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Author Topic: Lesson learned today - Take your time, watch and listen to your bees  (Read 419 times)

Offline TexnBrit

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Hi all,

First thing to know is I'm still a noobee. It's always fascinating learning experience every time I visit bees, and today was a doozy of a lesson for me.

We took delivery of two strong packages a week ago but, due to circumstances beyond our control, haven't quite managed to finish building their permanent homes. As a temporary measure we installed them in nucs, each containing four foundationless frames and a feeder. Today was day three in their nucs so I went out to check on their progress and to refill their feeders if necessary.

I carefully lifted the lid off the first nuc and laid it gently down next to the stand. Things appeared to be OK with plenty of bees going about their business inside the box. I slowly lifted the top of one frame just far enough to see if there were any signs of comb. There were plenty of bees festooning below but no sign of comb, so I lowered it gently back down. The next frame also had lots of festooning bees plus the beginnings of some beautiful fresh comb which was a great relief. After lowering that frame back into its slot, I topped up the sugar water and carefully placed the lid back on the nuc.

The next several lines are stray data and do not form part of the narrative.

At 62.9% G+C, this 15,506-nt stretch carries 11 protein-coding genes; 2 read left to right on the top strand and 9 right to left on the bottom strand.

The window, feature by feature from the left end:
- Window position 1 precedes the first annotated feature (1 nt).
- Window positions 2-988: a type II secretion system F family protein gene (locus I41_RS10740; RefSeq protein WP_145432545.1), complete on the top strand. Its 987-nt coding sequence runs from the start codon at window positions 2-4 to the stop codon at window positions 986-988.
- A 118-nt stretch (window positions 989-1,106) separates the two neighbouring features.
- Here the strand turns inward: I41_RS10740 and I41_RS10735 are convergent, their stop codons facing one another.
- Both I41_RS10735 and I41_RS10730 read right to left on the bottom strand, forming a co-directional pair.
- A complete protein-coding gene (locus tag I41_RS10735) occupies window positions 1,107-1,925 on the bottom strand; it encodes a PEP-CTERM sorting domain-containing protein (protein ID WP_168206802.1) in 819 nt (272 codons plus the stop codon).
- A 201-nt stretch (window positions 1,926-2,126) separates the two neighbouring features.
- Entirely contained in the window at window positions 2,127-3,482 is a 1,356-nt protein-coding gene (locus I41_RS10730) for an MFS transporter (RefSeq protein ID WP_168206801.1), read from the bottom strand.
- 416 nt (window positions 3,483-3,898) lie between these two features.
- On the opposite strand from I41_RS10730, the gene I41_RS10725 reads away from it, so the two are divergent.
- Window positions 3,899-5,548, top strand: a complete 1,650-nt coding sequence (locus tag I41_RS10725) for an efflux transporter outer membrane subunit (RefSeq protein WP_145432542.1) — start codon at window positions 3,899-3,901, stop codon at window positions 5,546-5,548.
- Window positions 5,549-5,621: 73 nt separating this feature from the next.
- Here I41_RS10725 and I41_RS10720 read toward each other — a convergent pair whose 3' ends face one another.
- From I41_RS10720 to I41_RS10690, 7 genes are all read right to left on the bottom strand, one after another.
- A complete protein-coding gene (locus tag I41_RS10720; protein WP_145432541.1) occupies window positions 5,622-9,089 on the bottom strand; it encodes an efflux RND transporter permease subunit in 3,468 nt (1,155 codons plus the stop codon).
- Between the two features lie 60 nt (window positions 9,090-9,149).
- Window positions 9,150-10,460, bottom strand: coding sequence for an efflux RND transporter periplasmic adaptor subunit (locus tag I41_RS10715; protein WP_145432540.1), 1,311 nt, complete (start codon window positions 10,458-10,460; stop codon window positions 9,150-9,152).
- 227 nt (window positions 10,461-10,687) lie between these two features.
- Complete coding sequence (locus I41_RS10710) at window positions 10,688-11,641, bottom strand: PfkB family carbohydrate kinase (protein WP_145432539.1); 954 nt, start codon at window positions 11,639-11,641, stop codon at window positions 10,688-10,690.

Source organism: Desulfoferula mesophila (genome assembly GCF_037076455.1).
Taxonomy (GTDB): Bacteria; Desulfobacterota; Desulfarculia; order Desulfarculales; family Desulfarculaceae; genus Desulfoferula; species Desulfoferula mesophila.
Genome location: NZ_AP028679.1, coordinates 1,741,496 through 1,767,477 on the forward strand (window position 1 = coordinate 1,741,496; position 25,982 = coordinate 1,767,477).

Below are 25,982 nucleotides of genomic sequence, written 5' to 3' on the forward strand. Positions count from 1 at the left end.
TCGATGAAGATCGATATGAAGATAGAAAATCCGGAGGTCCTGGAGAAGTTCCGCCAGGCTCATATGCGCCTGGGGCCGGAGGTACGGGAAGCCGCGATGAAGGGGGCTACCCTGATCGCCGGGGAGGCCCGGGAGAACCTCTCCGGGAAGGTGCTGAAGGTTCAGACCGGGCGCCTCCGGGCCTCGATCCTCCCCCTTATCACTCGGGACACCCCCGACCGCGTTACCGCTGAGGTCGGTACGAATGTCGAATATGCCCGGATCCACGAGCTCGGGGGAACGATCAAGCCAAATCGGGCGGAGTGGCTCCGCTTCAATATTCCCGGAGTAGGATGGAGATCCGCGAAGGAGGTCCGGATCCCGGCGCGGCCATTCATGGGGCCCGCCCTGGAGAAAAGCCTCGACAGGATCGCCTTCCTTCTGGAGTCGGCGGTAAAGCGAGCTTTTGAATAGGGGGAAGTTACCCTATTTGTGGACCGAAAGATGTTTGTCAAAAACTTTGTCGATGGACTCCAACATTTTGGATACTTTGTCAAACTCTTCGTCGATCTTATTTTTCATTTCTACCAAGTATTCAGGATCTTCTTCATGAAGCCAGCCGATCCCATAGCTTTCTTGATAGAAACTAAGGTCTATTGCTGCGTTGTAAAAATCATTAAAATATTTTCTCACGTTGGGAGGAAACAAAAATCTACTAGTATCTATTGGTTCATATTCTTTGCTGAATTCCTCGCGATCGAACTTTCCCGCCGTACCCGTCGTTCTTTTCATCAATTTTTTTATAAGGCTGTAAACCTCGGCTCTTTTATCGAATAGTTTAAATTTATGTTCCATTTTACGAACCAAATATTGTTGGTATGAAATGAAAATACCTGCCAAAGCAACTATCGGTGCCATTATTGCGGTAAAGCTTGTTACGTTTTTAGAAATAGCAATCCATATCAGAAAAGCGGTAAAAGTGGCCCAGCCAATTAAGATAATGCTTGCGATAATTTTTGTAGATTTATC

Since everything seemed to be going OK I was about to strap down the lid and go off to check on the other nuc when I happened to notice a small huddle of maybe 20-30 bees down in the brush-hogged rough grass about six feet in front of the nuc I had just looked at.  I thought it was strange so I stopped and watched them. As I stood there for maybe a minute the numbers of bees steadily increased, and then I realized the nuc's quiet humming sound seemed to have changed ... I remembered reading about bees 'roaring' if they became queenless and it suddenly occurred to me that might be what I was hearing ... It then hit me - my nuc's queen might somehow be in the middle of that growing clump of bees!